In late 2008 I realised I’d slipped back into the old routine. Two months of fat rent, little pay, ambition lost, working in London (trying to start my own company) and my soul was reduced to tatters.

So I left, bought a narrowboat, and moved onto the Kennet & Avon Canal in Wiltshire. The idea was to wake up every morning and kayak, all in preparation for a source to sea expedition along Australia’s Murray River, a journey that I hoped would get me back on track in my pursuit of a career in adventure. Luckily, it worked.

There were other, hidden lessons that year. Life on a boat introduced a whole new way of living, I appreciated the simple things like saving water and watching ducklings grow up. I emptied my own toilet out whenever nature called for it, cooked on a stove with a finite gas supply and realised a pleasurable life didn’t have to be expensive. In fact, it was ridiculously cheap!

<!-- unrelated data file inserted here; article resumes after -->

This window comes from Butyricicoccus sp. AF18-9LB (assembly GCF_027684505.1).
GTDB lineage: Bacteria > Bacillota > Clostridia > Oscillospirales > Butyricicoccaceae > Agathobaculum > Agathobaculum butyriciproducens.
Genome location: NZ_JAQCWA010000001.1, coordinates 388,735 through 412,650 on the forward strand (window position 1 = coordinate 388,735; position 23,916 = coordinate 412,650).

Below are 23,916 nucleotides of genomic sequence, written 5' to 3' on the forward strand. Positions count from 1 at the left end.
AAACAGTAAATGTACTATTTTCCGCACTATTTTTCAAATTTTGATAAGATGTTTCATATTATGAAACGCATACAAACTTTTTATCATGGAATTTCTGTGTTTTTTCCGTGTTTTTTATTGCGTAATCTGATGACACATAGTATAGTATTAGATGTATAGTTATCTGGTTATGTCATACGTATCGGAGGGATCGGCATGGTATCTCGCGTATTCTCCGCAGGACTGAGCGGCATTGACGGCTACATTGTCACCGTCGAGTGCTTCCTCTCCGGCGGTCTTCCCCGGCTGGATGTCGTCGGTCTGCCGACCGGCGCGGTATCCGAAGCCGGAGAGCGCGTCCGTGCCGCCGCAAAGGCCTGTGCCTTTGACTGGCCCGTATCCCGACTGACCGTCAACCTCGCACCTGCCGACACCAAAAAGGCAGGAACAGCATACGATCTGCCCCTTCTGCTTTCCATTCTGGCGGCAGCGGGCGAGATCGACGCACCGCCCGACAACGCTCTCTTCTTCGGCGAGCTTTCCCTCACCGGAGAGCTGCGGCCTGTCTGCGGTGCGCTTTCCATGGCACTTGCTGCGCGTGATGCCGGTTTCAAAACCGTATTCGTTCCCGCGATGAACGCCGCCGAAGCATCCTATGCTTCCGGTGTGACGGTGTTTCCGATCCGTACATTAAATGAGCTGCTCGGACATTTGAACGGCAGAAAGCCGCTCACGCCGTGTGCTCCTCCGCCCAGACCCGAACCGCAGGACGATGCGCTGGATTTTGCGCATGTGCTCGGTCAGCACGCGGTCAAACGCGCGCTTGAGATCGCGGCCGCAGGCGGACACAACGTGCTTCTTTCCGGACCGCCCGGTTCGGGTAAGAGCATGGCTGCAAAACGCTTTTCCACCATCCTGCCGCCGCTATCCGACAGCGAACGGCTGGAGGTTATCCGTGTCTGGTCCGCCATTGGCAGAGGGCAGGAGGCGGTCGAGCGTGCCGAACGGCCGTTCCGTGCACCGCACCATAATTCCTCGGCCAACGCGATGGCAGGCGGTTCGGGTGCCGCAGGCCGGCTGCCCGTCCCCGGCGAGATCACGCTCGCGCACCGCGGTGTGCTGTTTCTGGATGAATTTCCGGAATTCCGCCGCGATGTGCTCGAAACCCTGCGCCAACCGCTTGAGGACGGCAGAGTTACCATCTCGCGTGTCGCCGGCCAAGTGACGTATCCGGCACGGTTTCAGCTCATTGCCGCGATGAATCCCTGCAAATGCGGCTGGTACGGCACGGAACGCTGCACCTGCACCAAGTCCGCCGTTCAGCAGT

I haven’t always had an affinity with water because up until then my bases had always been landlocked, but life on Aslan the narrowboat led me to my first journey on water, and I can safely say the entire year, both in the UK and along the Murray in Australia, renewed my passion for life. If I hadn’t made a drastic shift from city to country, house to boat, then I wouldn’t be where I am now.


And then there's a new chapter, which began in August 2016. Those few months in 2009 kickstarted a lifestyle based around adventure and living cheaply and simply, which eventually meant I could actually afford a home when I found the right woman to move in with. And here we are.

For all the lessons of living out of a bag, it now feels wonderful to have a base. I move a little less, but when I do I have a nest to fly back to, and a partner to share it with.

It's arguably cheaper to live on a boat than within bricks, even within London and paying annual rent on a mooring. There's a little more maintenance needed on a floating home, too, and in the summer of 2017 I made this little film about looking after the hull of our boat, an activity worth thinking about every two years unless you want home to sink!